I am this close to saying the hell with it when she starts inching back again. Slowly she eases out of the spot, jerking from applying the brakes every six inches. She backs way further back than she needs to, hesitates while she ponders what gear to put the car into – drive or reverse – then slowly pulls forward out of the way.

I greased into that spot like I was getting sucked by a giant magnet. The guy behind me lunges forward like he’s getting sucked by a giant vacuum, giving me the evil eye as he passes. I didn’t actually see the evil eye, I just felt it.

In the time it took to get that primo parking space, I could have filled my arms, dropped my $100 at the cashiers, and been driving out of there. But I had to stick it out. It was the principle of the thing.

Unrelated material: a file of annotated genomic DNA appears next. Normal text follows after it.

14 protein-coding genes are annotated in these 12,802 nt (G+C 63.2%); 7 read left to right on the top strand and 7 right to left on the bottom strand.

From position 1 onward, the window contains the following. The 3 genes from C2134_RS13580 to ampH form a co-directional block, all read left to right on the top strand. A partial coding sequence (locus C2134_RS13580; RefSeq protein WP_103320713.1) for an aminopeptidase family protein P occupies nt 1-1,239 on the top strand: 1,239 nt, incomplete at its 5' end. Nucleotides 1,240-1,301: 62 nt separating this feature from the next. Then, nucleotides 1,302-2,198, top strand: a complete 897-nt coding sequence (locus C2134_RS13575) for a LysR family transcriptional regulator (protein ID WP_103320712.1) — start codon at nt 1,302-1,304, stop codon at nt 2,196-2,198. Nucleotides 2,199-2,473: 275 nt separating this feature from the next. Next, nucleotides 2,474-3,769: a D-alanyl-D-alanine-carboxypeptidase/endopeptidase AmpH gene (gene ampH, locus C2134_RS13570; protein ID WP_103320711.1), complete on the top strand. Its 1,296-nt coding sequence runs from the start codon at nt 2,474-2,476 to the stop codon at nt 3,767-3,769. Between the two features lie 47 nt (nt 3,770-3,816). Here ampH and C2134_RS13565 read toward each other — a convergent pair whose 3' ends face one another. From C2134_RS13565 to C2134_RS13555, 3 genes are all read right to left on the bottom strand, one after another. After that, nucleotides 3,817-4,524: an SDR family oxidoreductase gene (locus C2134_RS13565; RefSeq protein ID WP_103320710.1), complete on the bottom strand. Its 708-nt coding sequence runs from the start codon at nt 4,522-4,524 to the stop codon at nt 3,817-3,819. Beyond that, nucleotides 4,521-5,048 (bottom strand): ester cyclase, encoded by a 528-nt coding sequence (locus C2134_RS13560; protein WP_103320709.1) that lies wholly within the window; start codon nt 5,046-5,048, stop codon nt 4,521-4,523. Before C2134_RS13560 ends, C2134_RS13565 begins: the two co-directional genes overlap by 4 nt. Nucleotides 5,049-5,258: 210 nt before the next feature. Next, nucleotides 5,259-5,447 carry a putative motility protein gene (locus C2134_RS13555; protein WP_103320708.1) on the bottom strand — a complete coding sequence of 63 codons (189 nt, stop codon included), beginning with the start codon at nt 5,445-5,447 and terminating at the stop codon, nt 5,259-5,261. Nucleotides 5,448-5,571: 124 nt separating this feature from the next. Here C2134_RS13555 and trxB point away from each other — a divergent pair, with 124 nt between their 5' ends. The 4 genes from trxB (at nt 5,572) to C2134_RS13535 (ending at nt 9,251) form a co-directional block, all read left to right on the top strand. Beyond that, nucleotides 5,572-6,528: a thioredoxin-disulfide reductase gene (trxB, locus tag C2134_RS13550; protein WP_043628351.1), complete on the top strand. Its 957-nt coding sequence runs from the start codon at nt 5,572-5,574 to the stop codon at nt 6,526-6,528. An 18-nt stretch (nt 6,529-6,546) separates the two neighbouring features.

Sometimes Losers Do Win

I have another sports story to share. This involved my son’s high school snowboard team a couple of years ago. Since snowboarding is not a school-sponsored sport, the team is run by volunteers. I was in charge of the whole shebang, which meant I hired the coaches, collected money from all the members, paid for the buses, processed all the release forms and other paperwork, etc. Plus I went to all the competitions, practices, and state competition. Riding the bus up with these kids 10 times during the season (2 hours each way), I got to know everyone pretty well.